Source: Patient Administration and Biostatistics Office, Office of the Surgeon General, Department of the Army.

Jacobs, MC, of the 17th Field Hospital, Saigon.2 During the period from July 1966 through June 1967, the disposition of 382 hospitalized patients was as follows: 55 percent to duty, 19 percent to quarters, 23 percent evacuated out-of-country, and 3 percent transferred to another hospital in Vietnam.

MEDICAL EVACUATIONS

Between 20 and 25 percent of patients hospitalized by dermatologists were evacuated from Vietnam to hospitals in Japan or in the United States because they required long term treatment or, more commonly, because the treating physician judged that the disease would recur and become chronic with further exposure to the Tropics.3 Causes of evacuation varied widely across the diagnostic spectrum, but a few causes were clearly more significant than others (table 3). Patients evacuated because of cystic ("tropical") acne, eczematous dermatitis, dyshidrosis, and fungal infections comprised more than half the total.

During the 6-year period from 1965 through 1970, a total of 4,166 patients were evacuated from Vietnam because of dermatologic disorders. This amounted to 9.7 percent of evacuations for disease and 3.7 percent of evacuations for all medical and surgical causes.4 These proportions compare favorably with figures derived from the experience of American forces in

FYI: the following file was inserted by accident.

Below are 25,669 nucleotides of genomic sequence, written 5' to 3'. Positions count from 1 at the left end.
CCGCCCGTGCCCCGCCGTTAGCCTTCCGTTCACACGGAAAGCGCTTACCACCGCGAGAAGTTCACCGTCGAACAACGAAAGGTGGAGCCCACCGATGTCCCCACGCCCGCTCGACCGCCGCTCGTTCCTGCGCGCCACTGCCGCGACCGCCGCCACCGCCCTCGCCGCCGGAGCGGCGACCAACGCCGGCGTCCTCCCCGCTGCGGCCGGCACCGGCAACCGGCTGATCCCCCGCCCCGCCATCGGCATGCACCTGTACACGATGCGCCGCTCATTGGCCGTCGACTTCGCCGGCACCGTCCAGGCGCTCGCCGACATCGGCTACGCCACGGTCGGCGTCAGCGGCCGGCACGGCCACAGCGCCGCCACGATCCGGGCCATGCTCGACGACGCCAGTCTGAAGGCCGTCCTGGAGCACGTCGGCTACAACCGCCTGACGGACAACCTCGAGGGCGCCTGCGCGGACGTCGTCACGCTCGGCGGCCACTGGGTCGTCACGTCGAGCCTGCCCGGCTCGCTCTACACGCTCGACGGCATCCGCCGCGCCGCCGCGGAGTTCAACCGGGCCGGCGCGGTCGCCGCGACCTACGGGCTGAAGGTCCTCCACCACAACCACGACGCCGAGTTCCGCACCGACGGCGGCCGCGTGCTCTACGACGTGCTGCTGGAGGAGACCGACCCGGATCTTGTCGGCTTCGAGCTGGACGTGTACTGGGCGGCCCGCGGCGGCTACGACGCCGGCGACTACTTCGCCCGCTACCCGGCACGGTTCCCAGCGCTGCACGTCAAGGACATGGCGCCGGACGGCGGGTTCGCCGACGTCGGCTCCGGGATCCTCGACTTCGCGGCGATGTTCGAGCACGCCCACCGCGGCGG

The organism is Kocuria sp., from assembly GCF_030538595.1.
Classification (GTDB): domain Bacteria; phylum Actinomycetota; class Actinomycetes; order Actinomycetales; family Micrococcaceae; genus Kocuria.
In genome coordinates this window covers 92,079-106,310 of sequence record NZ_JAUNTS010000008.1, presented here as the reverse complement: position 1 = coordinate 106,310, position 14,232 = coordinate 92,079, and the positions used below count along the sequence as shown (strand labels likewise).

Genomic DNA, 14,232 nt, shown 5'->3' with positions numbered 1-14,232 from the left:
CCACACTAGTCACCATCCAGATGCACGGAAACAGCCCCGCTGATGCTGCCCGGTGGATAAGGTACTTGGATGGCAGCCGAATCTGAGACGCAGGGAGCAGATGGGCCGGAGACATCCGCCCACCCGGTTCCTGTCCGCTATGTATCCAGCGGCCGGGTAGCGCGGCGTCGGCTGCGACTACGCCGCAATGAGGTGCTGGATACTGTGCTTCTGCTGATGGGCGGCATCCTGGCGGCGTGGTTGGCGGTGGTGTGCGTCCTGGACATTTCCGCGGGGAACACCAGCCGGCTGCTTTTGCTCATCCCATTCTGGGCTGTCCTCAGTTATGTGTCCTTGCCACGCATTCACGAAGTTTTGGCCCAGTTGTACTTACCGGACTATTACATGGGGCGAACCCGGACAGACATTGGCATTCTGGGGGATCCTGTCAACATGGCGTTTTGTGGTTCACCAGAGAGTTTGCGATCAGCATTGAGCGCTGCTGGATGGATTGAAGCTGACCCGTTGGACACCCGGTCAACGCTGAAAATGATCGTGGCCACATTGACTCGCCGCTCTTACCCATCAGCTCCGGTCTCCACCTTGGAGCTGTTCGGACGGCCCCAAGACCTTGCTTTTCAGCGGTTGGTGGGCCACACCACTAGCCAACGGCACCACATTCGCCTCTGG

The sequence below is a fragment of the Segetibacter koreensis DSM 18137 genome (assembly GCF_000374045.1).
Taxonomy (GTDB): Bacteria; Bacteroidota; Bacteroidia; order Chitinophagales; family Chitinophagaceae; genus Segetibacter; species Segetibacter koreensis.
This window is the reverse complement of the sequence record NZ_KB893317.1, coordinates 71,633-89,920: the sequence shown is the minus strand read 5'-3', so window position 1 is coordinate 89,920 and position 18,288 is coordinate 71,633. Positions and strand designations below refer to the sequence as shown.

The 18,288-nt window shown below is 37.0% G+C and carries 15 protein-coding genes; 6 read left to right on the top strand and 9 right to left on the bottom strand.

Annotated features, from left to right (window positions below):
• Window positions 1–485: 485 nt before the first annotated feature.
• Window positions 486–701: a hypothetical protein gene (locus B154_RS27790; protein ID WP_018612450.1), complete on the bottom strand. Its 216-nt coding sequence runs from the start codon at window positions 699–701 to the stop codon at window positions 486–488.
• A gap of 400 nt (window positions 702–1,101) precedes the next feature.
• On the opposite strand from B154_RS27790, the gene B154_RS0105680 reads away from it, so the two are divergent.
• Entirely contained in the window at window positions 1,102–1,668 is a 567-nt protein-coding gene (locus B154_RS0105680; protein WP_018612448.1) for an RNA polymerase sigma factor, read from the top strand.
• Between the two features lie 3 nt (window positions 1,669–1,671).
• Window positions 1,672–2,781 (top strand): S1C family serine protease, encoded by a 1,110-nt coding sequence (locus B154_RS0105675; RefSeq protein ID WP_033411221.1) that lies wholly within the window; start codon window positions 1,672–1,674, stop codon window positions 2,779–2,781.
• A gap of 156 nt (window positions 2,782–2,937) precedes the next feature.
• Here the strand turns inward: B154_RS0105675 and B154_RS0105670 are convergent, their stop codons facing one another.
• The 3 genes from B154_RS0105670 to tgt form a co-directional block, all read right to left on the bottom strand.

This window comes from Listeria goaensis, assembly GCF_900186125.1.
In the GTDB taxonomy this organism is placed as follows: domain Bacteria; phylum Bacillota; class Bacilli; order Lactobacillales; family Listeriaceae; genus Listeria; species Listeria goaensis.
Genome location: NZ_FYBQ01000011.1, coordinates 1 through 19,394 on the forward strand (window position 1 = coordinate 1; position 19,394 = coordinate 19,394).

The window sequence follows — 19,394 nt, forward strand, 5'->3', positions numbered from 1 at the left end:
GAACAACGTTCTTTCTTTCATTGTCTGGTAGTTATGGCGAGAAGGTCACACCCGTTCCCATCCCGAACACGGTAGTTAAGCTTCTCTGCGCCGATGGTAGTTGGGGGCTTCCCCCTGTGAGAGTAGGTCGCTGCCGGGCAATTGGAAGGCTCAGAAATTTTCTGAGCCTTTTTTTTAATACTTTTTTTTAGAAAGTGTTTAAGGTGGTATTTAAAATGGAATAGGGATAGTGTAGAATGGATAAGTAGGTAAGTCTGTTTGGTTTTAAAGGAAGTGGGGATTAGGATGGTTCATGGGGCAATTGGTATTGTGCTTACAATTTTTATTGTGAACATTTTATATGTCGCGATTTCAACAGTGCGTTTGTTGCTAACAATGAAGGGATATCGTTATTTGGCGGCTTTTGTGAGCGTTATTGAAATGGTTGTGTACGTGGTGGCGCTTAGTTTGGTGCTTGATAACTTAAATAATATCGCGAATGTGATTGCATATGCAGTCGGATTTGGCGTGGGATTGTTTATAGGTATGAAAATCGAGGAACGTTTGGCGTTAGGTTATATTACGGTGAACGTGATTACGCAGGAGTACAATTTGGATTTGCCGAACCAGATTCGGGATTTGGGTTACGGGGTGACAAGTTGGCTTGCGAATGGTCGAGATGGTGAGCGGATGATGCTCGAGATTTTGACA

2Jacobs, Stanley E.: Dermatology in Vietnam. [Unpublished account of Captain Jacobs' professional experiences in Vietnam, 1966-67.]
3Report, Patient Administration and Biostatistics Office, Office of the Surgeon General, 31 Mar. 1975, subject: Dermatologic Conditions in Vietnam, 1965-1970.

4See footnote 3.


35 

TABLE 3.-Distribution of dermatologic causes of medical evacuation from Vietnam, 1965-70

Diagnosis (ICDA Code1)

Number

Percent

Dermatophytosis (110)

127

3.0

Boil and carbuncle (680)

43

1.0

Cellulitis and abscess (681, 682)

609

14.6

Other local infection (684, 686)

235

5.6

Dermatitis and eczema (690-692)

354

8.5

Diseases of dermal appendages (703-706)

403

9.7

Other dermatologic conditions2

2,395

57.6

    

Total

4,166

100.0

1ICDA = International Classification of Diseases, Adpated (8th revision).

2Includes ICDA codes 053, 054, 0790, 0791, 085, 091, 098, 099, 117, 132, 133, 1342, 140, 172, 173, 216, 380, 683, 685, 693-698, 700-702, 707-709, 7571, 7572, 9914, and 992.